The Individual Giving Survey and its top-line figures may have sufficed in the past 16 years. Much more is desired – and needed – if we want to turn Singapore into a more compassionate nation of regular and committed volunteers.

 

Featured image by Sean Chong. 

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by Jason Tan

THE first quarter of 2017 is nearly behind us and the global economy seems to have also put its travails behind itself. The world economic outlook is indeed brightening and the world is set for a rosier rest-of-2017.

World trade flows, after a sluggish recovery since the financial crisis of 2008, are increasing steadily; the falls in commodity prices are also likely to be over, putting an end to fears that the world economy may be in deflation mode. Manufacturing in various large economies stands at multi-period highs, driven by rising exports.

This economic upswing on a global level is primarily supported by an accelerating American economy. The United States (US) has certainly taken its time to get back to its feet after the debilitating sub-prime mortgage crisis and its aftermath. The US Federal Reserve’s recent hiking of the Fed Funds Rate – the policy rate which is used as a reference for interest rates worldwide – by 0.25 percentage points in March reflects burgeoning confidence in the US economy.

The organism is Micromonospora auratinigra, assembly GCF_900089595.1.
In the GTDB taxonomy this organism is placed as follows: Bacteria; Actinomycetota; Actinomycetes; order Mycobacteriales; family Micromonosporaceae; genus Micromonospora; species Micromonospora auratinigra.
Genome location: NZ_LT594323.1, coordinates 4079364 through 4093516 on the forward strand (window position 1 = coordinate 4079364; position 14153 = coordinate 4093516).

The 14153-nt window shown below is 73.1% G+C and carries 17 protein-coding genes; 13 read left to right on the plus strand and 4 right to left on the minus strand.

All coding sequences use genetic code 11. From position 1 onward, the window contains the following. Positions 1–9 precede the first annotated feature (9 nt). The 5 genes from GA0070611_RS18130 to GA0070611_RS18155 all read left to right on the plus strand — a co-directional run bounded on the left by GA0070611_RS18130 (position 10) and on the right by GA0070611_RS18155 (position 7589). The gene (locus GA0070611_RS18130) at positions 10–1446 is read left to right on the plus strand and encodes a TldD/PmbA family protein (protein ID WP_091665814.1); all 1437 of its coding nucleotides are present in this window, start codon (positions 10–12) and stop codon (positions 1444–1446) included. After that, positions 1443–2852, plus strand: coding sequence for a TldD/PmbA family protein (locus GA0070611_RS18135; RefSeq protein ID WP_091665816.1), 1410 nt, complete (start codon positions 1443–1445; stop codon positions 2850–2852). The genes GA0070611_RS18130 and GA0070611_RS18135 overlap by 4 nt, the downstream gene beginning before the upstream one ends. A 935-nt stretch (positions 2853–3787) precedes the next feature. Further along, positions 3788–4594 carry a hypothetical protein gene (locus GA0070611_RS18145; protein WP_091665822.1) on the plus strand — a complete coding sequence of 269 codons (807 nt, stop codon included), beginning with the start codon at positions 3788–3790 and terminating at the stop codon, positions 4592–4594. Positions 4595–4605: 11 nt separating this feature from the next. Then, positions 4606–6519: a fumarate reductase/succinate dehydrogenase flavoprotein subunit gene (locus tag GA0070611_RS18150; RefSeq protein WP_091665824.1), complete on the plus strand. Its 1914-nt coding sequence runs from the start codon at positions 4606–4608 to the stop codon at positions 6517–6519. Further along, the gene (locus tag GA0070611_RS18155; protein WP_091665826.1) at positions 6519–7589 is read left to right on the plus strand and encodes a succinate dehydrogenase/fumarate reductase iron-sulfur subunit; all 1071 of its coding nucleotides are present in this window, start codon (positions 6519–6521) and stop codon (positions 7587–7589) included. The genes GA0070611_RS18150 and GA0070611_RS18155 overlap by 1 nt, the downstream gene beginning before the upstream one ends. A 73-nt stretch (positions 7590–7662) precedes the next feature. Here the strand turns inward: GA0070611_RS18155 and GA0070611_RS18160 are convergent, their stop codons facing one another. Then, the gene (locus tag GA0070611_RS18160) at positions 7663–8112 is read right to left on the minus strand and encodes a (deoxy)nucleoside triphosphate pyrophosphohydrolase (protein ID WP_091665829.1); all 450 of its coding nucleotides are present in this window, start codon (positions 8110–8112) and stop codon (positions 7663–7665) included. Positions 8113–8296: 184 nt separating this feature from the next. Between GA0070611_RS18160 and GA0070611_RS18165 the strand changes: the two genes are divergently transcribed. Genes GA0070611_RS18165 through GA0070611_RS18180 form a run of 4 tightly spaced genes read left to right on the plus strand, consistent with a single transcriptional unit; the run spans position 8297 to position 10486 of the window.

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The American acceleration is ably supported by a nascent revival in the other large, advanced economies, namely, the Eurozone and Japan. China – a source of global uncertainty in 2015 and 2016 – has also embarked on a path of lower but more stable and high quality growth. This has had the effect of injecting impetus into the global economy through trade and investment flows.

East Asia, including Asean countries, has benefited from the export turnaround and will enjoy greater economic gains in the year ahead. Export-oriented economies such as Singapore, Malaysia, Thailand and Vietnam will be outsized winners from the resurgence of the G3 bloc and the consequent boost to global trade flows. Even Indonesia and the Philippines will stand to gain from the increased demand for raw materials and other commodities.